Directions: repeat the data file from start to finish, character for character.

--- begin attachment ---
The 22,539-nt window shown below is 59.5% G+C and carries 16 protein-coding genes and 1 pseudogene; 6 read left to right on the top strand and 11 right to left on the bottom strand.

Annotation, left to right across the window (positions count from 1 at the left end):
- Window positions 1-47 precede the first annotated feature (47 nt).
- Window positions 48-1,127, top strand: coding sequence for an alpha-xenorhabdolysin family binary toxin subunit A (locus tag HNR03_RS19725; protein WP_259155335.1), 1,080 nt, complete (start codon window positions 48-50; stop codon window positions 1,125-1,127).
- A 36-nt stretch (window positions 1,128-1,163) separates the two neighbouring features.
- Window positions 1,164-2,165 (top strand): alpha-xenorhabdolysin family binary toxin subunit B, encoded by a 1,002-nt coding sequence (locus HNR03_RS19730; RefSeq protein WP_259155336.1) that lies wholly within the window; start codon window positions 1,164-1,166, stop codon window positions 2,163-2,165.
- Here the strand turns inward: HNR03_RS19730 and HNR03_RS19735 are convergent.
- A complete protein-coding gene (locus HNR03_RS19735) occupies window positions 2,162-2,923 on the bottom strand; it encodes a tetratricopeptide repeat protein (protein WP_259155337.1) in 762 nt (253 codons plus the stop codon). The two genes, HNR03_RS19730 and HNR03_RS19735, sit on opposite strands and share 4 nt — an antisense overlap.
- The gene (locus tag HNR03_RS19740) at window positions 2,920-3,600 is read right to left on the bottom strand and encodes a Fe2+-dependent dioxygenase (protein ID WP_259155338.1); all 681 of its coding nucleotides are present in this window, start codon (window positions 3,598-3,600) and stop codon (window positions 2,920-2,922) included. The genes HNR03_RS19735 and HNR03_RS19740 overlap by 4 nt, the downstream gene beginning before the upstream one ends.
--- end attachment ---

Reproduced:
The 22,539-nt window shown below is 59.5% G+C and carries 16 protein-coding genes and 1 pseudogene; 6 read left to right on the top strand and 11 right to left on the bottom strand.

Annotation, left to right across the window (positions count from 1 at the left end):
- Window positions 1-47 precede the first annotated feature (47 nt).
- Window positions 48-1,127, top strand: coding sequence for an alpha-xenorhabdolysin family binary toxin subunit A (locus tag HNR03_RS19725; protein WP_259155335.1), 1,080 nt, complete (start codon window positions 48-50; stop codon window positions 1,125-1,127).
- A 36-nt stretch (window positions 1,128-1,163) separates the two neighbouring features.
- Window positions 1,164-2,165 (top strand): alpha-xenorhabdolysin family binary toxin subunit B, encoded by a 1,002-nt coding sequence (locus HNR03_RS19730; RefSeq protein WP_259155336.1) that lies wholly within the window; start codon window positions 1,164-1,166, stop codon window positions 2,163-2,165.
- Here the strand turns inward: HNR03_RS19730 and HNR03_RS19735 are convergent.
- A complete protein-coding gene (locus HNR03_RS19735) occupies window positions 2,162-2,923 on the bottom strand; it encodes a tetratricopeptide repeat protein (protein WP_259155337.1) in 762 nt (253 codons plus the stop codon). The two genes, HNR03_RS19730 and HNR03_RS19735, sit on opposite strands and share 4 nt — an antisense overlap.
- The gene (locus tag HNR03_RS19740) at window positions 2,920-3,600 is read right to left on the bottom strand and encodes a Fe2+-dependent dioxygenase (protein ID WP_259155338.1); all 681 of its coding nucleotides are present in this window, start codon (window positions 3,598-3,600) and stop codon (window positions 2,920-2,922) included. The genes HNR03_RS19735 and HNR03_RS19740 overlap by 4 nt, the downstream gene beginning before the upstream one ends.